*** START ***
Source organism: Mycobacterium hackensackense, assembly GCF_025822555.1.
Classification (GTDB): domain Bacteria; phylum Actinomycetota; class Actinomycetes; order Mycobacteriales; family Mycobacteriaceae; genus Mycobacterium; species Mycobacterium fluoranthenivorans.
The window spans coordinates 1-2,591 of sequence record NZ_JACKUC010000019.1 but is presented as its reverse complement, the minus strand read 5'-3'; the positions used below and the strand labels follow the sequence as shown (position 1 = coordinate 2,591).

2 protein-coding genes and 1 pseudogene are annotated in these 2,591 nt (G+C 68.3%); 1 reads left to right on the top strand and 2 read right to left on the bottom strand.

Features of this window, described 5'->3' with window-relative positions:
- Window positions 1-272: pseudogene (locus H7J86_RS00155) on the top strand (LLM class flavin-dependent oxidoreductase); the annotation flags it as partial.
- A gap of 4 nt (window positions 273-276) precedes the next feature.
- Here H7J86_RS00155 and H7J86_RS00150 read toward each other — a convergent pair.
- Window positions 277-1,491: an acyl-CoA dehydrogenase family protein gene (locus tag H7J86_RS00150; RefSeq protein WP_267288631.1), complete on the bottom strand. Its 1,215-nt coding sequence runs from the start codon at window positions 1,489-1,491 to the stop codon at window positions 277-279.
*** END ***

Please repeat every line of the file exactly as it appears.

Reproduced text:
Source organism: Mycobacterium hackensackense, assembly GCF_025822555.1.
Classification (GTDB): domain Bacteria; phylum Actinomycetota; class Actinomycetes; order Mycobacteriales; family Mycobacteriaceae; genus Mycobacterium; species Mycobacterium fluoranthenivorans.
The window spans coordinates 1-2,591 of sequence record NZ_JACKUC010000019.1 but is presented as its reverse complement, the minus strand read 5'-3'; the positions used below and the strand labels follow the sequence as shown (position 1 = coordinate 2,591).

2 protein-coding genes and 1 pseudogene are annotated in these 2,591 nt (G+C 68.3%); 1 reads left to right on the top strand and 2 read right to left on the bottom strand.

Features of this window, described 5'->3' with window-relative positions:
- Window positions 1-272: pseudogene (locus H7J86_RS00155) on the top strand (LLM class flavin-dependent oxidoreductase); the annotation flags it as partial.
- A gap of 4 nt (window positions 273-276) precedes the next feature.
- Here H7J86_RS00155 and H7J86_RS00150 read toward each other — a convergent pair.
- Window positions 277-1,491: an acyl-CoA dehydrogenase family protein gene (locus tag H7J86_RS00150; RefSeq protein WP_267288631.1), complete on the bottom strand. Its 1,215-nt coding sequence runs from the start codon at window positions 1,489-1,491 to the stop codon at window positions 277-279.